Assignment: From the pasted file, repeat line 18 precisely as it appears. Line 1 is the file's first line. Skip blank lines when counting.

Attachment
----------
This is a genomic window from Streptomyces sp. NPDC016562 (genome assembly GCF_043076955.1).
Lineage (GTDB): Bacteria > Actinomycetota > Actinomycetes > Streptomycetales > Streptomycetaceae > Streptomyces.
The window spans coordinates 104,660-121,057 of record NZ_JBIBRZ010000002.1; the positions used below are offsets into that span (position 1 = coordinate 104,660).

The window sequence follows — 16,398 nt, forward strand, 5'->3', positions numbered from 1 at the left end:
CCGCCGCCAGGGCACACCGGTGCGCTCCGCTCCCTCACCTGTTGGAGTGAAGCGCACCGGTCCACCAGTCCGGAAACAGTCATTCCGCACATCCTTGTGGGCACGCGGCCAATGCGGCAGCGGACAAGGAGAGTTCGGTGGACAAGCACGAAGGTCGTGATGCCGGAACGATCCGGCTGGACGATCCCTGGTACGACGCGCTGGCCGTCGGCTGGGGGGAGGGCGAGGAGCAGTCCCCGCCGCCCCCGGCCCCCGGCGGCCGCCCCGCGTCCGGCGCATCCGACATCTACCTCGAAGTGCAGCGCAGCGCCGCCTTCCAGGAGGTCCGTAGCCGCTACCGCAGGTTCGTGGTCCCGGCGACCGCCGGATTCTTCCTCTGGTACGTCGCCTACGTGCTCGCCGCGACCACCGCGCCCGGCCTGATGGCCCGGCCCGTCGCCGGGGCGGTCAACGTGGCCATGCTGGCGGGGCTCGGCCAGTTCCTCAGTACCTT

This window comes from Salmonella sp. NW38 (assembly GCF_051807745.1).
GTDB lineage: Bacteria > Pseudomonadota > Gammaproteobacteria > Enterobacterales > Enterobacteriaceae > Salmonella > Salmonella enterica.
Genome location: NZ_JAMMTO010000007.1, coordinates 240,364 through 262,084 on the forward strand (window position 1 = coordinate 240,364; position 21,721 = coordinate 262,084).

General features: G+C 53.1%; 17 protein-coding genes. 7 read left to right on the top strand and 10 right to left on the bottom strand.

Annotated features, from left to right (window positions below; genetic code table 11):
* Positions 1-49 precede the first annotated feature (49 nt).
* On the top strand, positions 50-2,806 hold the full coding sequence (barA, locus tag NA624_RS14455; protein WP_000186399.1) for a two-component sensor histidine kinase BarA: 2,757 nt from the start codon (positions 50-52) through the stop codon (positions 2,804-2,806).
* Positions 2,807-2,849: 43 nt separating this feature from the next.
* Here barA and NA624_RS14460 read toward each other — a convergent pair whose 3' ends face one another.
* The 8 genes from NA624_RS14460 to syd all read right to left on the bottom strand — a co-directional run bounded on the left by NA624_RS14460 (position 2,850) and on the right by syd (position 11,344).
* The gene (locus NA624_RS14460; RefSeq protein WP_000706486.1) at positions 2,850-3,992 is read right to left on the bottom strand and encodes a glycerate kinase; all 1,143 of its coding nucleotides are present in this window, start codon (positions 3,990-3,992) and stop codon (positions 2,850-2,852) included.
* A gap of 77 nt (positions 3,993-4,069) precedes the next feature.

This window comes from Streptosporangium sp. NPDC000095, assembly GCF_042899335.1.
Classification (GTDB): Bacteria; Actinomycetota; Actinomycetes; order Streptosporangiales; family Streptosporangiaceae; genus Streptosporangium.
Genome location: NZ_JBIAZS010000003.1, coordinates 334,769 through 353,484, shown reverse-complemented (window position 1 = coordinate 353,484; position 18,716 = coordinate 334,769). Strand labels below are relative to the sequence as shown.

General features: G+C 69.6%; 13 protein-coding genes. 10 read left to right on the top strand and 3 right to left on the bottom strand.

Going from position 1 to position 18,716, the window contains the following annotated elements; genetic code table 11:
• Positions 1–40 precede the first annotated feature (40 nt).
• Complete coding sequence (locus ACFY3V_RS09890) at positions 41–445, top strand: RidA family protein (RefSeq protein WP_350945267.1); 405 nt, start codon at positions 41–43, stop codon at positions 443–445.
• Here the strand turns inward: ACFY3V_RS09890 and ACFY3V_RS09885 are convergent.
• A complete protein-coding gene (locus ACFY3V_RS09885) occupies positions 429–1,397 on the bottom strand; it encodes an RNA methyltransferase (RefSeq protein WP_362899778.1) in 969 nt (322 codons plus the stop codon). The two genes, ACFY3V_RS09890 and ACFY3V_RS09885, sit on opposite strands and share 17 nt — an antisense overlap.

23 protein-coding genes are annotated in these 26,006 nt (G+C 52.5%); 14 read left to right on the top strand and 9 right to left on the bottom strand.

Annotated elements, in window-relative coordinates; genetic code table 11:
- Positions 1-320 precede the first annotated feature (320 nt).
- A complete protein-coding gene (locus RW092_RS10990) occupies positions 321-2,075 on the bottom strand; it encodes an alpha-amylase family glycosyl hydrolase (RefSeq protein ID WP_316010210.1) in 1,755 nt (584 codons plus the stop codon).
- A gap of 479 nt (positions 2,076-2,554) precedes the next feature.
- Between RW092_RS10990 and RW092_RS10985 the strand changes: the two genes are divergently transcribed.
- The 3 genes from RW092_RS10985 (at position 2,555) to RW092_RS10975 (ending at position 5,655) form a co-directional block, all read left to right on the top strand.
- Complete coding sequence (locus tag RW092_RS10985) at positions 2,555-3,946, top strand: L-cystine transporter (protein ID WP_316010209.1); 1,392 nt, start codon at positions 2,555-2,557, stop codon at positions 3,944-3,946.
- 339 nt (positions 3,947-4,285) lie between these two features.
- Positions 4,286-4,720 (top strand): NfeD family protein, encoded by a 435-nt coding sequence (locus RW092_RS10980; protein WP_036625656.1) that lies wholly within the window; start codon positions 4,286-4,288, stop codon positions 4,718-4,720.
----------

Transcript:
This window comes from Streptosporangium sp. NPDC000095, assembly GCF_042899335.1.